Innovators in the security sector are leveraging digital technology to improve agility and offer cost-effective solutions to markets that demand peak performance at all times. Fiber-optic cables can now be used to detect motion and vibrations that may indicate possible intruders or early signs of costly damage. This technology feeds data back to clients in real time, and facilitates fast decisions to protect valuable assets, such as wind farms, oil and gas installation, and airports.
These two powerful examples show how two very different sectors have been able to use technology to improve performance, modernize, boost efficiency, and even benefit society—all of which are important components of increased business agility.
Growing in the digital age: Technology and the human touch
Enterprises keen to increase business agility can look to the sectors that have grown in the past two years, despite the many challenges.
The obvious sectors that have grown are IT and technology, particularly those that have provided the innovations that supported businesses to stay productive in the pandemic. But it will be important for these sectors to consolidate, be creative in finding even better solutions for their customers, and maintain solid relationships to ensure they retain and win business in an industry worth an estimated $5.3 trillion.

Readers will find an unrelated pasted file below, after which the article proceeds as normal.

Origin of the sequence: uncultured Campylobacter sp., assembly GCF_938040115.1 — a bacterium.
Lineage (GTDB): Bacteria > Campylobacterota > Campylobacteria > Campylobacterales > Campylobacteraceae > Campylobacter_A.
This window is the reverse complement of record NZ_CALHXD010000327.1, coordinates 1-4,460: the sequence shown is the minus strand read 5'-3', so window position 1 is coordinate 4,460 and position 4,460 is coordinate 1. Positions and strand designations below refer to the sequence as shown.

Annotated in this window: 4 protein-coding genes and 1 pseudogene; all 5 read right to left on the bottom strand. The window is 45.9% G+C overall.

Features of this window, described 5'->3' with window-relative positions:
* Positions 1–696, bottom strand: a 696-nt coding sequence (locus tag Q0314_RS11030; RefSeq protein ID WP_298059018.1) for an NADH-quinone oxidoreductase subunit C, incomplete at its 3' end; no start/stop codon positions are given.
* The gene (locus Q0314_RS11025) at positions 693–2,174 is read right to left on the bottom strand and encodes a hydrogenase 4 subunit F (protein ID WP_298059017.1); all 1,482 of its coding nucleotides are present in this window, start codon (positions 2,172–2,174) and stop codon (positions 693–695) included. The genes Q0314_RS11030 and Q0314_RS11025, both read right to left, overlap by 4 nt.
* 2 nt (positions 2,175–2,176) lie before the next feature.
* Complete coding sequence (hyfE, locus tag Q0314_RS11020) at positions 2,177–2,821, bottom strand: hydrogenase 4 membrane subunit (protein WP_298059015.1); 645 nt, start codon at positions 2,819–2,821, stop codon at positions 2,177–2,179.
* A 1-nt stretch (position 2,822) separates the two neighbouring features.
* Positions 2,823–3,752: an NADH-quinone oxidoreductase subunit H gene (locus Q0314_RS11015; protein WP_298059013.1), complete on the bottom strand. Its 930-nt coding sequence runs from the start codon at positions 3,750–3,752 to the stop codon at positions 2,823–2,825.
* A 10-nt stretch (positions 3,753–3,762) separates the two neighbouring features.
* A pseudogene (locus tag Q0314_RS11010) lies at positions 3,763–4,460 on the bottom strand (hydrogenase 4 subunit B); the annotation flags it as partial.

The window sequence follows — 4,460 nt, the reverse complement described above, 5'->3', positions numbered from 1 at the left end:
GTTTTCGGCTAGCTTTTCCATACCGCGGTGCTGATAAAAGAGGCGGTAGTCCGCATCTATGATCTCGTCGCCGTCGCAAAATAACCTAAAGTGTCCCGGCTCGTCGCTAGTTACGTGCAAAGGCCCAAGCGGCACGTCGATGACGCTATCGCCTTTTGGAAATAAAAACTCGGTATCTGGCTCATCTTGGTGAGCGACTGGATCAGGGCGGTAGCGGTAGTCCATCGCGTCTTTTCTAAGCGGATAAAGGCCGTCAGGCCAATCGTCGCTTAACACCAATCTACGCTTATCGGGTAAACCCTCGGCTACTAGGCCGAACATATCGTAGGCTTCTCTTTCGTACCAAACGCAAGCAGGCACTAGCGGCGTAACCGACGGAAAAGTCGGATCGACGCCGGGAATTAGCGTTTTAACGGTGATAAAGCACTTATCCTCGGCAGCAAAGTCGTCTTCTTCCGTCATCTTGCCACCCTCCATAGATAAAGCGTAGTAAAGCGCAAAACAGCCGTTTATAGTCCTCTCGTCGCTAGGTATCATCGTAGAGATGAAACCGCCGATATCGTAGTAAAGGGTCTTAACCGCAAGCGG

Technology will be vital for agile businesses but, even in this age of virtual communications, engaging with customers and collaborators on a personal level is still essential. Focusing on technology while forgetting the human touch can cost enterprises dearly. We are all still human beings, and people genuinely do remember how businesses make them feel, so it is important that everyone in the ecosystem feels valued.
Healthcare and financial and professional services are also growth sectors that have emerged well from the pandemic. Again, these are sectors where it is essential to combine digital transformation with the human touch. For enterprise companies seeking to move into these areas, technical knowledge is essential. But without strong relationships, it will be hard to maintain the trust needed for clients to have the confidence to spend money.
However, it’s not just the prominent growth sectors that will benefit from increased business agility through technology. Every enterprise has the potential to increase business agility—provided the leadership is committed to seeking out the best technologies for their needs, is finding new ways to reach the marketplace, and is ensuring that people are not forgotten in this challenging but ultimately exciting process.